To get back to my point regarding technology and social media, after too many weeks of not being able to socialize with someone in person, I can definitely see the concept of meeting people and dating online losing the popularity and appeal that it had before. People are going to be tired of trying to get to know someone from behind their phone screen. Let's hope the physical contact we all missed during the months of quarantine will make us more appreciative of the priceless moments a phone can never give you — a warm hug, a piggyback ride, a cuddle session.

5. How we appreciate small acts of kindness

Just the other day, a man told me to go in front of him on the checkout line because I only had two items while he had a whole cart full. I told him I was fine to wait in line — I wasn't in any hurry — but he insisted. He wound up letting two other people go in front of him because they had fewer items than him. This was so simple, but such a nice gesture. Perhaps the crisis has made us all more considerate toward one another — regardless of the situation we're in.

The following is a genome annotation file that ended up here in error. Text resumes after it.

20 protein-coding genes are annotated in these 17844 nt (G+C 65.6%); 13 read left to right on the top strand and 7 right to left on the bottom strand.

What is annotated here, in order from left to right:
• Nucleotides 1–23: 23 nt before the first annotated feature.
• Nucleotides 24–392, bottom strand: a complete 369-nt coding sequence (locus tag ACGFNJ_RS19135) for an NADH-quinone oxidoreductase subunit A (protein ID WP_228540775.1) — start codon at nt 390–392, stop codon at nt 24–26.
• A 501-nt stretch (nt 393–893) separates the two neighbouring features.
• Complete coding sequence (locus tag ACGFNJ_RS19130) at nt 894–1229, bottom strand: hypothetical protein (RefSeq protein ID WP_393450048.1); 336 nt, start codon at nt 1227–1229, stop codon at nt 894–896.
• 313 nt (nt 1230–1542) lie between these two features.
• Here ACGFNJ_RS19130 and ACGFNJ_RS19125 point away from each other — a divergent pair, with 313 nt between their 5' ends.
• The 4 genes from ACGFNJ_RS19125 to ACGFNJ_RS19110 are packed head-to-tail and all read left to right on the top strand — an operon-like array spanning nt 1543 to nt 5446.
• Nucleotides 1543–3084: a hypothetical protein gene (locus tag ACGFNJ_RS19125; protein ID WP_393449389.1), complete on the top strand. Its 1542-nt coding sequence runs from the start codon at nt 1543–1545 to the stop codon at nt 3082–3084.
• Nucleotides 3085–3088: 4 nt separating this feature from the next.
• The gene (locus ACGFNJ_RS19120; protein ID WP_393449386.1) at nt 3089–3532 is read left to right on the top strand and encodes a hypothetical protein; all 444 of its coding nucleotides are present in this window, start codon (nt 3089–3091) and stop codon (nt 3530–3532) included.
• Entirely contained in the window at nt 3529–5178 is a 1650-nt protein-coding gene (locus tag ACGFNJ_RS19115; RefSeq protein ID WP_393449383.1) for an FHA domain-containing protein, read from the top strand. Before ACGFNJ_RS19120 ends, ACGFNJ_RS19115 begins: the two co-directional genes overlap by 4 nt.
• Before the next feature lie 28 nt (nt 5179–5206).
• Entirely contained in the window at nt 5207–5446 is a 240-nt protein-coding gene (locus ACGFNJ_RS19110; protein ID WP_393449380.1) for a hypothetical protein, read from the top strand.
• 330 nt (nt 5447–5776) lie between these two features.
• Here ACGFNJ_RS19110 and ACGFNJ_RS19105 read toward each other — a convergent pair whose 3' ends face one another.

6. How our pets react

Pet separation anxiety is very real. Our fur babies have become so used to their owners being home all the time, available to tend to their needs at (mostly) any time. I can, sadly, see cats and especially dogs becoming depressed once everyone goes back to work. It will definitely take some time for them to adjust back to having their owner leaving the house.

7. How we grow tired of Netflix

Remember when it was the middle of a long, busy week during the semester and we counted down the hours until we got to spend an entire day glued to our beds watching Netflix? So do I. The luxury of Netflix (and other streaming services) has, dare I say, diminished since we've all been locked inside. What goes up must come down — streams on Netflix have increased since the quarantine, and I bet they'll decrease once we're allowed to leave the house again.

8. How we view handshakes